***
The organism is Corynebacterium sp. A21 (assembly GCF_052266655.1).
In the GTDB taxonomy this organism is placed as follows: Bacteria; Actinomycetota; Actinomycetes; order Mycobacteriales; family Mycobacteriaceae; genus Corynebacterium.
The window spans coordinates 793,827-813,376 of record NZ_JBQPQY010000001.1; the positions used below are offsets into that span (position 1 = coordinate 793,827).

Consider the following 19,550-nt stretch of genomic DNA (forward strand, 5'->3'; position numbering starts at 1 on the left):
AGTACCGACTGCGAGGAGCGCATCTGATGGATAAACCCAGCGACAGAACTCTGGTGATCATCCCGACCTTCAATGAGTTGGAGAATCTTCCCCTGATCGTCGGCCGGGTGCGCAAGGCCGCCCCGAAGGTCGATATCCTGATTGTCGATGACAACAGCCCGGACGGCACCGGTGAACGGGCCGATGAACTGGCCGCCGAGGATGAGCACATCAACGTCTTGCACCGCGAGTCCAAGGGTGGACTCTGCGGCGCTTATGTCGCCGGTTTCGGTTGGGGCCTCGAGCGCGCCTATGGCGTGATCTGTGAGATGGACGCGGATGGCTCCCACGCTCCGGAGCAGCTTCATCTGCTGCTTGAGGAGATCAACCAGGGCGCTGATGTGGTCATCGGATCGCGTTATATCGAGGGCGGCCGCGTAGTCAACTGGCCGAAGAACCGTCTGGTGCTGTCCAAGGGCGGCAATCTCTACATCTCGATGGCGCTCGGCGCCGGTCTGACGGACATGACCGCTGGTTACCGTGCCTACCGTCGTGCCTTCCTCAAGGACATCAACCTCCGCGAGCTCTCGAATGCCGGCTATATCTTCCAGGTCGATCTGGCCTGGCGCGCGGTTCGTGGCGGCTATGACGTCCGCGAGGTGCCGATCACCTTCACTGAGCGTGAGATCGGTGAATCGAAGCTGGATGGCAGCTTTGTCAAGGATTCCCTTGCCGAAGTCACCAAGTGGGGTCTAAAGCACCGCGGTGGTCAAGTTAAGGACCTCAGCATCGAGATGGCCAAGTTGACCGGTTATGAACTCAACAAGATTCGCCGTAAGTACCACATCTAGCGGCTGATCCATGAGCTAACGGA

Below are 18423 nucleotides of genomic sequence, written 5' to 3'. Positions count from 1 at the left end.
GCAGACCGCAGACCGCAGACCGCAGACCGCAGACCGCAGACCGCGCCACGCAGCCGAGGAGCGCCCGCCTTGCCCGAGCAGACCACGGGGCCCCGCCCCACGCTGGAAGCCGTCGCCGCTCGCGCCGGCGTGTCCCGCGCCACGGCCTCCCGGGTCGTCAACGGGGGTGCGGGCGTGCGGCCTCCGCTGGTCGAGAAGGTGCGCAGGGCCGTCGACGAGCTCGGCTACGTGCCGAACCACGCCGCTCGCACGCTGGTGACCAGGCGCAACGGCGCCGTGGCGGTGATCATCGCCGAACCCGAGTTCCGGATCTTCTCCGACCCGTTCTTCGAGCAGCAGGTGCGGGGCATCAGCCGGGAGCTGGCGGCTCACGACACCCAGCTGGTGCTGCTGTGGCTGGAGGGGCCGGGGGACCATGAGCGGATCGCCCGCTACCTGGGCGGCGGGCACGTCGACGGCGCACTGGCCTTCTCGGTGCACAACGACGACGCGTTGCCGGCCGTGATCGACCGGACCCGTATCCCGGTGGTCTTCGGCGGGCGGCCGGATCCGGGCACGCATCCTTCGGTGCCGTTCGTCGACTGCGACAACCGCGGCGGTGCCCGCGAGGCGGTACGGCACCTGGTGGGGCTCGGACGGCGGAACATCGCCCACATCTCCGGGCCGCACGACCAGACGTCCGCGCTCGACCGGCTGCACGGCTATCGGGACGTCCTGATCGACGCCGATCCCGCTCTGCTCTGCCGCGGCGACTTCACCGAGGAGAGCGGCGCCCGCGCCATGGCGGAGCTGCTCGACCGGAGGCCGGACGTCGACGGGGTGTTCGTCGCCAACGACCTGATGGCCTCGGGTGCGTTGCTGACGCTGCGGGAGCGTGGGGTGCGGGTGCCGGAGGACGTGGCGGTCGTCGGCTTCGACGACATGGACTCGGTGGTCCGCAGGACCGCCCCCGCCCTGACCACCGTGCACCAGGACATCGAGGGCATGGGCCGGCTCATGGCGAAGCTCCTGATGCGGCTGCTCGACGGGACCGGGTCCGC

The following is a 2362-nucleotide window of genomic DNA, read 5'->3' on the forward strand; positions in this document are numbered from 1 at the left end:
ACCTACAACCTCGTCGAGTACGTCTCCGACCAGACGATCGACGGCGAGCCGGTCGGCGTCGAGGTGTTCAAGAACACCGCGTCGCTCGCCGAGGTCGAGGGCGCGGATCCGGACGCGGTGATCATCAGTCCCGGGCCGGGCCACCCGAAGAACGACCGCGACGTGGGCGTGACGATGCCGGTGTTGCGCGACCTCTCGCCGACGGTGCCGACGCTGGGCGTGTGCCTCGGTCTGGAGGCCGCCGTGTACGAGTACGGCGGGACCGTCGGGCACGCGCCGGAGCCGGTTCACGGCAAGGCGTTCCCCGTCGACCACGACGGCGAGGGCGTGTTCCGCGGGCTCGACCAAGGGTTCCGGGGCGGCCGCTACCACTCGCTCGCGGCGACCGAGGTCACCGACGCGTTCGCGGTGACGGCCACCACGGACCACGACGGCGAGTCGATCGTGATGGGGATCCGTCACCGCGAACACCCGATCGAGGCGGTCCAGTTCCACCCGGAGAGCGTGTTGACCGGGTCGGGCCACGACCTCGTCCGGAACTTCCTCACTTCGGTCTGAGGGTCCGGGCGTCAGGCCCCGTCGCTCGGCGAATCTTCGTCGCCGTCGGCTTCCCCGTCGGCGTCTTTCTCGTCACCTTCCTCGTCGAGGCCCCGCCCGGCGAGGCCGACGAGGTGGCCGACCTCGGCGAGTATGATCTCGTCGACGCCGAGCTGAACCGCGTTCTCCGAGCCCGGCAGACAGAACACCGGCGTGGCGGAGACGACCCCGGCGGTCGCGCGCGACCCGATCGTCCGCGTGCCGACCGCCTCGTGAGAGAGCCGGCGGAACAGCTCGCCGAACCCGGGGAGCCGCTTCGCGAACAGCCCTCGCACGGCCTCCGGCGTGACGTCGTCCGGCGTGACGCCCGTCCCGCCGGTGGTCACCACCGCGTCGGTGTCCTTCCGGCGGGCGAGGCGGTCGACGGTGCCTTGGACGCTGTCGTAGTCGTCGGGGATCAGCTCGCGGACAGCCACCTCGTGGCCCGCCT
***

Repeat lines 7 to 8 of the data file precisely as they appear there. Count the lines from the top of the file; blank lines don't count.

GCAGACCGCAGACCGCAGACCGCAGACCGCAGACCGCAGACCGCGCCACGCAGCCGAGGAGCGCCCGCCTTGCCCGAGCAGACCACGGGGCCCCGCCCCACGCTGGAAGCCGTCGCCGCTCGCGCCGGCGTGTCCCGCGCCACGGCCTCCCGGGTCGTCAACGGGGGTGCGGGCGTGCGGCCTCCGCTGGTCGAGAAGGTGCGCAGGGCCGTCGACGAGCTCGGCTACGTGCCGAACCACGCCGCTCGCACGCTGGTGACCAGGCGCAACGGCGCCGTGGCGGTGATCATCGCCGAACCCGAGTTCCGGATCTTCTCCGACCCGTTCTTCGAGCAGCAGGTGCGGGGCATCAGCCGGGAGCTGGCGGCTCACGACACCCAGCTGGTGCTGCTGTGGCTGGAGGGGCCGGGGGACCATGAGCGGATCGCCCGCTACCTGGGCGGCGGGCACGTCGACGGCGCACTGGCCTTCTCGGTGCACAACGACGACGCGTTGCCGGCCGTGATCGACCGGACCCGTATCCCGGTGGTCTTCGGCGGGCGGCCGGATCCGGGCACGCATCCTTCGGTGCCGTTCGTCGACTGCGACAACCGCGGCGGTGCCCGCGAGGCGGTACGGCACCTGGTGGGGCTCGGACGGCGGAACATCGCCCACATCTCCGGGCCGCACGACCAGACGTCCGCGCTCGACCGGCTGCACGGCTATCGGGACGTCCTGATCGACGCCGATCCCGCTCTGCTCTGCCGCGGCGACTTCACCGAGGAGAGCGGCGCCCGCGCCATGGCGGAGCTGCTCGACCGGAGGCCGGACGTCGACGGGGTGTTCGTCGCCAACGACCTGATGGCCTCGGGTGCGTTGCTGACGCTGCGGGAGCGTGGGGTGCGGGTGCCGGAGGACGTGGCGGTCGTCGGCTTCGACGACATGGACTCGGTGGTCCGCAGGACCGCCCCCGCCCTGACCACCGTGCACCAGGACATCGAGGGCATGGGCCGGCTCATGGCGAAGCTCCTGATGCGGCTGCTCGACGGGACCGGGTCCGC

The following is a 2362-nucleotide window of genomic DNA, read 5'->3' on the forward strand; positions in this document are numbered from 1 at the left end: